Wow that was fast! Thank you so much! I thought it would cost more to have it done that way or it would be too much work. I guess I'd really have to trust the seamstress' abilities to shorten it at the waist. Do you think there's a nice way to still over do a bustle to get it to look more "natural" by using hooks and eyes or something along those lines? I just really dislike visible buttons on a wedding gown, just my wedding gown quirk I guess! LOL! :O) The store I purchased it at wants $600 to do all the alterations I wanted (with a bustle), do you think that is reasonable for all of that or not? It's just that I paid $800 dollars and it seems wrong to spend $600 on alterations. I wish you were in Canada to do it it for me! Thanks again for taking the time to help. I really appreciate it.

What can I say - I'm a night owl.

Bridal salon prices are usually more than independent sewist like me. I work out of my home and don't have employees to pay insurance for. Also you are in Canada - that $600 would be less in US dollars. So, yes I think that's a reasonable price considering you are asking for a big job here.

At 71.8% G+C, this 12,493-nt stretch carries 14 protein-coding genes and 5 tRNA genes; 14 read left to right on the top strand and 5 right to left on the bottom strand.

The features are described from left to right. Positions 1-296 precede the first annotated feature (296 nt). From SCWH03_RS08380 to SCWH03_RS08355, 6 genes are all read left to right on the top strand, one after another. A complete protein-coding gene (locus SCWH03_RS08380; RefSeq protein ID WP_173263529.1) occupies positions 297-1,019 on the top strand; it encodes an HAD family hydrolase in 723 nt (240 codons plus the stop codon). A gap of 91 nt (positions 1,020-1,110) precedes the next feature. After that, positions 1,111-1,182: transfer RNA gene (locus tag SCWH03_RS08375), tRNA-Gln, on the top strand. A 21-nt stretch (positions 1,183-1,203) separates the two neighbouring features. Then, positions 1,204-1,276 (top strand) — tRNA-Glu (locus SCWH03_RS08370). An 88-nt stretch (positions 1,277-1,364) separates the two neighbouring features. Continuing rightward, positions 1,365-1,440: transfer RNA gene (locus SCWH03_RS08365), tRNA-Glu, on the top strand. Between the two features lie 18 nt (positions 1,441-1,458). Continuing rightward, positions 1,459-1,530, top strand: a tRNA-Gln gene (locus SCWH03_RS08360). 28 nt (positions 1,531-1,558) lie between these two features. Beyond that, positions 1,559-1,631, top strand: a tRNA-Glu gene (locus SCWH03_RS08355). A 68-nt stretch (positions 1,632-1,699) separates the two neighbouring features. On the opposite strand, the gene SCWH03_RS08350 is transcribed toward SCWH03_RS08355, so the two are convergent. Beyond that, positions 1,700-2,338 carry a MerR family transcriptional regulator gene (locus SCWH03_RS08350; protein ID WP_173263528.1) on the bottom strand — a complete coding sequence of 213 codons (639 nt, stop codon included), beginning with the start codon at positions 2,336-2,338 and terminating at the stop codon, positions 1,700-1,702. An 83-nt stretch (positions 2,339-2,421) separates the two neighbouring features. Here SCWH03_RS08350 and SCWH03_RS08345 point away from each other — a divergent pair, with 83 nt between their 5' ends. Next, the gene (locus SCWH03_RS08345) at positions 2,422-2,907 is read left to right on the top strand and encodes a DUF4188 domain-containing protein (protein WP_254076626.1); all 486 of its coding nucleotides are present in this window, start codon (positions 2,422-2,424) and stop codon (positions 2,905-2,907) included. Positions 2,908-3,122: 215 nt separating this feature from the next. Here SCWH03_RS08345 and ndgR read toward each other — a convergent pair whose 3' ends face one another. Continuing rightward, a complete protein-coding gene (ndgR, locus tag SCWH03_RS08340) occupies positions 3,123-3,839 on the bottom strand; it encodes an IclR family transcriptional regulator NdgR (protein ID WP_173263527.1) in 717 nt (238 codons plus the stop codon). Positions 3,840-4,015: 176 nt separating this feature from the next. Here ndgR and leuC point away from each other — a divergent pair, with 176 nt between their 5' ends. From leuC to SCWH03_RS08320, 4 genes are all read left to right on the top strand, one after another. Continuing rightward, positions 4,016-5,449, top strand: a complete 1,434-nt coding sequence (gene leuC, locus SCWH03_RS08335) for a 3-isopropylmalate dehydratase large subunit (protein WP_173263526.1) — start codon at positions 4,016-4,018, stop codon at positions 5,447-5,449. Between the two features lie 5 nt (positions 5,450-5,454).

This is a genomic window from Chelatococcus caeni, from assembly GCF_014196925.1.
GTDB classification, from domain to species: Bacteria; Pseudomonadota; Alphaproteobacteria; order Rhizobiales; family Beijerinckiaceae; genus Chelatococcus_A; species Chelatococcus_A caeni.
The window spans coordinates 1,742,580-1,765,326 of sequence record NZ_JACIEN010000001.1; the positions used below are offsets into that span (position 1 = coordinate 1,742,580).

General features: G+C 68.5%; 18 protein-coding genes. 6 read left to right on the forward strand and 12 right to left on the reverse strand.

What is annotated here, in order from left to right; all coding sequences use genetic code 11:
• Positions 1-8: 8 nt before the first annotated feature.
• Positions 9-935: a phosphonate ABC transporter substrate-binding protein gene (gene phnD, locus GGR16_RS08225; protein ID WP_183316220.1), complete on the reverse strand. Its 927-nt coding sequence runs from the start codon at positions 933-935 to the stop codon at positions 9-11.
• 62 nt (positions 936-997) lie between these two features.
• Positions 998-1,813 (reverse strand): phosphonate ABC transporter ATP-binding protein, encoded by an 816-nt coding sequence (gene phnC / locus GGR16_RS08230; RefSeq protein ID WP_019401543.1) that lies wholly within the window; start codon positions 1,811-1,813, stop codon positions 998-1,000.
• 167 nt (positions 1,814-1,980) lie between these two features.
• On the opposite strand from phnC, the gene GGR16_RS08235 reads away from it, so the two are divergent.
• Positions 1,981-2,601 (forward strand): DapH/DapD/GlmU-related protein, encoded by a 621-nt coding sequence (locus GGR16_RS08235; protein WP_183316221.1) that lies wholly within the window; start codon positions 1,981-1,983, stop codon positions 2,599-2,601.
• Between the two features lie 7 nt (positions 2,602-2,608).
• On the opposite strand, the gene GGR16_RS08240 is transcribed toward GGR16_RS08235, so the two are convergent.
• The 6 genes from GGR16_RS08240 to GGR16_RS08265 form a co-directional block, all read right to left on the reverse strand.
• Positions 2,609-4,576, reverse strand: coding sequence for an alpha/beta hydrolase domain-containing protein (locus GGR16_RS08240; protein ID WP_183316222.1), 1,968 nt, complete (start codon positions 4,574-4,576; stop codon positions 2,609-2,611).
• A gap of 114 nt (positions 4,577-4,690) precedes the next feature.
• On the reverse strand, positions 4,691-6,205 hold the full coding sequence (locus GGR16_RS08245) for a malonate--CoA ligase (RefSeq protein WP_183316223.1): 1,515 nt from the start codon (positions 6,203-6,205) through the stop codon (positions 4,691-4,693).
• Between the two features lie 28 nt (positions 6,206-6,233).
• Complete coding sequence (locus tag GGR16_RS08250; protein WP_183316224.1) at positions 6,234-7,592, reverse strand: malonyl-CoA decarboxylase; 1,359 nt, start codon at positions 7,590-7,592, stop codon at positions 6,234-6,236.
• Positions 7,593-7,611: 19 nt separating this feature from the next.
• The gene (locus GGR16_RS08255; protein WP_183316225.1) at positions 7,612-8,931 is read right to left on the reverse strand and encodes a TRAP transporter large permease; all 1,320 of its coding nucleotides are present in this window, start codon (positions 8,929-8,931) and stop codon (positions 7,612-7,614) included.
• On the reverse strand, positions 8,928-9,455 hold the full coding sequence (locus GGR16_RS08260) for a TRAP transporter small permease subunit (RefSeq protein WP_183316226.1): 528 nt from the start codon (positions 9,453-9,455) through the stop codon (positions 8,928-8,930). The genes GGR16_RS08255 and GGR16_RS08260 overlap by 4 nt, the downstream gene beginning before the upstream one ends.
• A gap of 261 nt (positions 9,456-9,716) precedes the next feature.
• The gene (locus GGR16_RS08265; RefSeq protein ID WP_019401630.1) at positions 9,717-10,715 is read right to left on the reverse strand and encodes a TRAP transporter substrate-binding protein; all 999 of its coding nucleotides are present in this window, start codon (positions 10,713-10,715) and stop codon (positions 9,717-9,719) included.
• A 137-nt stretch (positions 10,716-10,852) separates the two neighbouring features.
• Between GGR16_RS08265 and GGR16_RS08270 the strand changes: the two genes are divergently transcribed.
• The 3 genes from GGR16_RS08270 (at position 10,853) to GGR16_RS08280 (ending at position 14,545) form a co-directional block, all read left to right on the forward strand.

My bustles are very subtle. They really do look quite natural. I know you have an aversion to the buttons showing, many brides do, but guests at your wedding will not notice them, honest. There has to be something to hold the fabric of the dress up and that something is going to show. The only way for you to get the "Natural" look you are wanting it to do it "Naturally", that is Sew It!

added October 2005